The Cost of Austerity
Last week I spoke on Sky News about the Austerity Britain report which surveyed 300 GPs across the UK to gauge their opinion on what impact the recession is having on their patients' health. 77% of the GPs believed they had seen an increase in patients with mental health illnesses in the last four years, with anxiety being slightly more prevalent than depression.
We all know that worrying about things, and occassionally feeling stressed, are part of the normal ups and downs of life. But it is when stress starts to have an adverse impact on people’s lives day in, day out, that problems can begin to occur, and this latest evidence is a clear pointer to an increasing problem.
This is particularly worrying at a time where the recession itself is impacting on resources through cuts in local authority social care and restrictions on NHS funding.
One part of the report I found particularly worrying was that around 60% of GPs said they did not have sufficient treatments to deal with the problem; and that 95% said they needed longer appointment times if mental health needs were to be properly discussed with patients. Mental health problems can't be diagnosed with simple physical examinations or blood tests – it can take time to get to the root of the problem and this relies on an effective dialogue between the doctor and patient.. Once a diagnosis has been made we also need to make sure there are quick and effective responses to people who do need help. This means discussing a range of options with the patient, which might be medication or talking therapies such as counselling and CBT, treatments. These can be very successful but are unfortunately subject to long waiting lists in certain parts of the country.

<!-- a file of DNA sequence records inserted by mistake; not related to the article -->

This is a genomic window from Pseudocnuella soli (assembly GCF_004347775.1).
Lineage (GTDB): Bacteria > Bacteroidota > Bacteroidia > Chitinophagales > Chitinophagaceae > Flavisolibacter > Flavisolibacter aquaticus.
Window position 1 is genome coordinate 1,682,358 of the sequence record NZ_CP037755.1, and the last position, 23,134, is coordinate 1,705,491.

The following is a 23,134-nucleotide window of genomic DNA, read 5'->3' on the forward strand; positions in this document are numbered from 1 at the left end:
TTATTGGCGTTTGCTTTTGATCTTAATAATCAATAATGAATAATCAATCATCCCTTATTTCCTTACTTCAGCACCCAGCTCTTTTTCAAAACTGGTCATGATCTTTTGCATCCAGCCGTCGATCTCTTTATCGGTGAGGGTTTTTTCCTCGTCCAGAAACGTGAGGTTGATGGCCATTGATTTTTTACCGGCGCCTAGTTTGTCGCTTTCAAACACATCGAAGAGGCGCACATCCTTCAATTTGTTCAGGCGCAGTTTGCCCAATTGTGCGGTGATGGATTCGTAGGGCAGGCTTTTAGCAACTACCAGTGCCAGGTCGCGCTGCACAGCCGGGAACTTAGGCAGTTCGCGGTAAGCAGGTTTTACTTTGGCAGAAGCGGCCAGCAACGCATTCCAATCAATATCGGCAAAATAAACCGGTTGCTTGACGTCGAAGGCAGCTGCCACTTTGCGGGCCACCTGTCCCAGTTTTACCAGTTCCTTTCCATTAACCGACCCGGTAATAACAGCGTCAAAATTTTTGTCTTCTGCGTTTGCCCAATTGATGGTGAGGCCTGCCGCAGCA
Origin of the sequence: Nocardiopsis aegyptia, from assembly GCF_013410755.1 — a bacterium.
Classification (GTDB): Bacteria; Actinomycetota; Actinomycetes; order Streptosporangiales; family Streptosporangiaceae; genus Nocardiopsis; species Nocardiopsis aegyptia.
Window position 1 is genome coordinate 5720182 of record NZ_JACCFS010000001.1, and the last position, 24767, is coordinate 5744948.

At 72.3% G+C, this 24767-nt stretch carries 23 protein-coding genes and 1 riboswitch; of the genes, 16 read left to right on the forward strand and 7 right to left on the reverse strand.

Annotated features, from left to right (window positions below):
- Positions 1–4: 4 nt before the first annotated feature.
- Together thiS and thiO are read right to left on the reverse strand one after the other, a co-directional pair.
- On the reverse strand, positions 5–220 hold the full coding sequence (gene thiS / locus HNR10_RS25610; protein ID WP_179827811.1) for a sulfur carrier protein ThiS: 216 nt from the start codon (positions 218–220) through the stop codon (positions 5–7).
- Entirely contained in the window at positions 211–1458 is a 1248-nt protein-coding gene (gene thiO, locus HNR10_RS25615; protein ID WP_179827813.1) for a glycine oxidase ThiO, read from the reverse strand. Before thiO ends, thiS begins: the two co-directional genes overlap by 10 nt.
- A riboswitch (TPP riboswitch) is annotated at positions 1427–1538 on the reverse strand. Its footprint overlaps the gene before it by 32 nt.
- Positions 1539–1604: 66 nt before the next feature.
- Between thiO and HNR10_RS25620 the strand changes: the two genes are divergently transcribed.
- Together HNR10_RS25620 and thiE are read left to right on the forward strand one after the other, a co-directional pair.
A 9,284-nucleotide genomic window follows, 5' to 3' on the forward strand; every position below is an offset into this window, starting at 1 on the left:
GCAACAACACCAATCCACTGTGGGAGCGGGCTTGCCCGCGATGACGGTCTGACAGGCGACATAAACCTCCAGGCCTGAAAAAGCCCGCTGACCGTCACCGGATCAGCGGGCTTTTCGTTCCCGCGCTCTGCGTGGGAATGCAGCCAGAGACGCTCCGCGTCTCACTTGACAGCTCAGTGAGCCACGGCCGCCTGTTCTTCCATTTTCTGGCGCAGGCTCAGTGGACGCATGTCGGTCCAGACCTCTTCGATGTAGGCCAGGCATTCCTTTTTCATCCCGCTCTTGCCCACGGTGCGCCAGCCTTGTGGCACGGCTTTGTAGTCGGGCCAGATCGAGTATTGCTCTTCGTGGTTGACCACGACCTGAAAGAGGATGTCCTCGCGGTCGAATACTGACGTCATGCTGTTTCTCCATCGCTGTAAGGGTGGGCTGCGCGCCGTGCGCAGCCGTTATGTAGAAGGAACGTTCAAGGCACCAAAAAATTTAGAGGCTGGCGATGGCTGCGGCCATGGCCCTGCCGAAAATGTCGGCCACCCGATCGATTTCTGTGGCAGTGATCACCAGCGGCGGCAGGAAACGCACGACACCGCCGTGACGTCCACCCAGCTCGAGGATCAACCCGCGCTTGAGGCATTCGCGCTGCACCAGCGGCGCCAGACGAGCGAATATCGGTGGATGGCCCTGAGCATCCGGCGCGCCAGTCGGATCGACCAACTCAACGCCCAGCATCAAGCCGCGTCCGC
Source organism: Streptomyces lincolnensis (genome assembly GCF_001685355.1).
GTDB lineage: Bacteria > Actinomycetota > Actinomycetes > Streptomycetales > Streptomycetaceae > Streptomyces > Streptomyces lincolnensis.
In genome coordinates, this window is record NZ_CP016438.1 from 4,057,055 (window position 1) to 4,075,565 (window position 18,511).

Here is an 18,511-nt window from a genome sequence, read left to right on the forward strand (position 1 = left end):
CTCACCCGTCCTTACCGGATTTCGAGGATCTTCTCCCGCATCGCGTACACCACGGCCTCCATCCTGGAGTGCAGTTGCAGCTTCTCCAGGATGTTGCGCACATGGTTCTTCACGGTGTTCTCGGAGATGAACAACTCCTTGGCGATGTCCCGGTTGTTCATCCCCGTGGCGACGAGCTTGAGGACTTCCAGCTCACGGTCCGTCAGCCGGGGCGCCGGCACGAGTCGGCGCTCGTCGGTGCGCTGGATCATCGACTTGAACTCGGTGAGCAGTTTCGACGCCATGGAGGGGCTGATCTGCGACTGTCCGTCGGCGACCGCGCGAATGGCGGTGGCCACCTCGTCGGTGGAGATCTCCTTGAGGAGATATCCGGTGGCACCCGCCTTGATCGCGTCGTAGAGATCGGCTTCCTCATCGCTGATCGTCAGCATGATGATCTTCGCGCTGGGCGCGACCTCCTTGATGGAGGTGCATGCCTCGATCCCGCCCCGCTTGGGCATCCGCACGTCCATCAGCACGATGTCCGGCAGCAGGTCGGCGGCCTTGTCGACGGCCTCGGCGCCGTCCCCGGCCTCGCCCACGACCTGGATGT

Another concern in these recent findings is the effect that the recession is having on physical health. It's becoming more and more evident that physical and mental health are very closely connected and that the 'healthy body healthy mind' maxim has a lot of firm evidence to support it. It is worrying then, that a majority of GPs surveyed believed patients were cancelling sporting activities to save money or because of increased pressures at work.
So what does this report mean for the future? Well clearly, we need to start thinking long-term. In particular, we need to make sure we invest in children and young people’s mental health. We know that around half of adult mental health problems are first identifiable in childhood – so if we manage to create a nation of resilient, emotionally healthy children we will significantly reduce mental health problems later in life. The economy is bound to have its ups and downs in years to come. We must not only provide support to people in the current recession, but build people’s emotional resilience for if, or indeed when, recession occurs again.